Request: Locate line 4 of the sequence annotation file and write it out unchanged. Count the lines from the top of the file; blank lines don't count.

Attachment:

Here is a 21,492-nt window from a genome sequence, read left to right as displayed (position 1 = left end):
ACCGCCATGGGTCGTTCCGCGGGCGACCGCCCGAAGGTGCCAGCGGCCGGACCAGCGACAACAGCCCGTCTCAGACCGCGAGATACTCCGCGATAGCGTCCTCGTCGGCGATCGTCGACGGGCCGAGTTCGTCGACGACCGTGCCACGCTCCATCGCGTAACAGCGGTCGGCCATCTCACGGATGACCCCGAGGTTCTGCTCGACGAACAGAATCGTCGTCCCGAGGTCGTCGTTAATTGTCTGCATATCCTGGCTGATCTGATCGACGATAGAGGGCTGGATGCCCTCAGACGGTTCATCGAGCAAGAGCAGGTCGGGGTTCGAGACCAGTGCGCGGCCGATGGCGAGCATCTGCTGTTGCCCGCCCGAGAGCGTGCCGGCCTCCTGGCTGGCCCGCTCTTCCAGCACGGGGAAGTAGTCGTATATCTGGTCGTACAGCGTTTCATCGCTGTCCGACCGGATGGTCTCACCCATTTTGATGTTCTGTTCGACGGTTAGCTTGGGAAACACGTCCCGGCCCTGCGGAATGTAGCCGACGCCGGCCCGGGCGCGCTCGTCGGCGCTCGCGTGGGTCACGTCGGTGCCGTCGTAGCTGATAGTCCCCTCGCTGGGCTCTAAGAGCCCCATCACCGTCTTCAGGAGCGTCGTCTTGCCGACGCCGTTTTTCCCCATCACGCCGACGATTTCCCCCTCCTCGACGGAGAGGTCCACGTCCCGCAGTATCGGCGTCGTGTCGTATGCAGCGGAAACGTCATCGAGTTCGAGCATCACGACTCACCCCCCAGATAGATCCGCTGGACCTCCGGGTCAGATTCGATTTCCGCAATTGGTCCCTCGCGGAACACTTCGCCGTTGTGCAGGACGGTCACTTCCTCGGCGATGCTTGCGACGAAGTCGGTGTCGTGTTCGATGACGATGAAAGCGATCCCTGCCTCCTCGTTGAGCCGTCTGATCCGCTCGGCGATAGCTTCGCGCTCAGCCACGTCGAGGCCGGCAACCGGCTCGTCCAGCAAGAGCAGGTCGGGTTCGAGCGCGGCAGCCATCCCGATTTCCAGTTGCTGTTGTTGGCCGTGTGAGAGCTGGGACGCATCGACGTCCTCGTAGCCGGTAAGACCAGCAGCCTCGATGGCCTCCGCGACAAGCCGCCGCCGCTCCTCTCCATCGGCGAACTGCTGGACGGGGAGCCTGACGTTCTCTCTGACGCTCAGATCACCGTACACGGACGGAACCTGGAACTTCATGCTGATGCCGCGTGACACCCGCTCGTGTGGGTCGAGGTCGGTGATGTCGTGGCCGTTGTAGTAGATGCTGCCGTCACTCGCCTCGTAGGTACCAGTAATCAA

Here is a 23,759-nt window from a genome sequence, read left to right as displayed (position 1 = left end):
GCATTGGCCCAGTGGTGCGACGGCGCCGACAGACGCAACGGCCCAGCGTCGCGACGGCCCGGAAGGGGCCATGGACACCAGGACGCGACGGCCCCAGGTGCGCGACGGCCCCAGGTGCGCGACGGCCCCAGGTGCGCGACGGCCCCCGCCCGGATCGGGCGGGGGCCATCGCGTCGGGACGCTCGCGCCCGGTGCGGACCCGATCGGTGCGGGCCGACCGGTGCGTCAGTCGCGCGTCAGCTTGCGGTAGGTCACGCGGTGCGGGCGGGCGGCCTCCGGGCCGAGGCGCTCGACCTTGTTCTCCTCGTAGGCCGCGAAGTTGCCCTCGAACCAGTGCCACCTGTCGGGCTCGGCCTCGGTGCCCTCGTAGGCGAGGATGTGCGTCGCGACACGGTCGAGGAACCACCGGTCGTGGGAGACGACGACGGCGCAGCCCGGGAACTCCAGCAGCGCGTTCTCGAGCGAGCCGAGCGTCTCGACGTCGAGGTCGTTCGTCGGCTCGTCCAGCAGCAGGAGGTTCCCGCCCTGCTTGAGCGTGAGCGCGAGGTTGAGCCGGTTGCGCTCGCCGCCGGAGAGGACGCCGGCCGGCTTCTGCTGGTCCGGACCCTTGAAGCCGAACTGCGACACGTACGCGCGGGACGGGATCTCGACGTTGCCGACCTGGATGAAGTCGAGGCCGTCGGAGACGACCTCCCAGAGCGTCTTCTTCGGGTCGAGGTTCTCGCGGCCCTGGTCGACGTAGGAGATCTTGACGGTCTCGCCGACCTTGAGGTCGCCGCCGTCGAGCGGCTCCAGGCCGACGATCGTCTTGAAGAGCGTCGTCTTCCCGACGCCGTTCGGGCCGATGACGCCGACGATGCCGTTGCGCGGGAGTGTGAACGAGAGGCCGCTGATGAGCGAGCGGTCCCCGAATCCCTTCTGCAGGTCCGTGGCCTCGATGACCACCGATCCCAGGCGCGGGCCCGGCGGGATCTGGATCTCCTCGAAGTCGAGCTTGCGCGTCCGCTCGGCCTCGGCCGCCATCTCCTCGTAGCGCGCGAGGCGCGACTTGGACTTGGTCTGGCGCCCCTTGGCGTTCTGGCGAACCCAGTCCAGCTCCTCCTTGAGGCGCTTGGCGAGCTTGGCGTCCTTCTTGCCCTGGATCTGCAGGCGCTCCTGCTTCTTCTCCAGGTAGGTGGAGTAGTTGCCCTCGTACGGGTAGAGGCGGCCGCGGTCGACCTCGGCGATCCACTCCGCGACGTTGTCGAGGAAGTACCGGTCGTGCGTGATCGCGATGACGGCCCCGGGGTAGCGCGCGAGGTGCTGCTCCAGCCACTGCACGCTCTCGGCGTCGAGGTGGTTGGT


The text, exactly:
GCATTGGCCCAGTGGTGCGACGGCGCCGACAGACGCAACGGCCCAGCGTCGCGACGGCCCGGAAGGGGCCATGGACACCAGGACGCGACGGCCCCAGGTGCGCGACGGCCCCAGGTGCGCGACGGCCCCAGGTGCGCGACGGCCCCCGCCCGGATCGGGCGGGGGCCATCGCGTCGGGACGCTCGCGCCCGGTGCGGACCCGATCGGTGCGGGCCGACCGGTGCGTCAGTCGCGCGTCAGCTTGCGGTAGGTCACGCGGTGCGGGCGGGCGGCCTCCGGGCCGAGGCGCTCGACCTTGTTCTCCTCGTAGGCCGCGAAGTTGCCCTCGAACCAGTGCCACCTGTCGGGCTCGGCCTCGGTGCCCTCGTAGGCGAGGATGTGCGTCGCGACACGGTCGAGGAACCACCGGTCGTGGGAGACGACGACGGCGCAGCCCGGGAACTCCAGCAGCGCGTTCTCGAGCGAGCCGAGCGTCTCGACGTCGAGGTCGTTCGTCGGCTCGTCCAGCAGCAGGAGGTTCCCGCCCTGCTTGAGCGTGAGCGCGAGGTTGAGCCGGTTGCGCTCGCCGCCGGAGAGGACGCCGGCCGGCTTCTGCTGGTCCGGACCCTTGAAGCCGAACTGCGACACGTACGCGCGGGACGGGATCTCGACGTTGCCGACCTGGATGAAGTCGAGGCCGTCGGAGACGACCTCCCAGAGCGTCTTCTTCGGGTCGAGGTTCTCGCGGCCCTGGTCGACGTAGGAGATCTTGACGGTCTCGCCGACCTTGAGGTCGCCGCCGTCGAGCGGCTCCAGGCCGACGATCGTCTTGAAGAGCGTCGTCTTCCCGACGCCGTTCGGGCCGATGACGCCGACGATGCCGTTGCGCGGGAGTGTGAACGAGAGGCCGCTGATGAGCGAGCGGTCCCCGAATCCCTTCTGCAGGTCCGTGGCCTCGATGACCACCGATCCCAGGCGCGGGCCCGGCGGGATCTGGATCTCCTCGAAGTCGAGCTTGCGCGTCCGCTCGGCCTCGGCCGCCATCTCCTCGTAGCGCGCGAGGCGCGACTTGGACTTGGTCTGGCGCCCCTTGGCGTTCTGGCGAACCCAGTCCAGCTCCTCCTTGAGGCGCTTGGCGAGCTTGGCGTCCTTCTTGCCCTGGATCTGCAGGCGCTCCTGCTTCTTCTCCAGGTAGGTGGAGTAGTTGCCCTCGTACGGGTAGAGGCGGCCGCGGTCGACCTCGGCGATCCACTCCGCGACGTTGTCGAGGAAGTACCGGTCGTGCGTGATCGCGATGACGGCCCCGGGGTAGCGCGCGAGGTGCTGCTCCAGCCACTGCACGCTCTCGGCGTCGAGGTGGTTGGT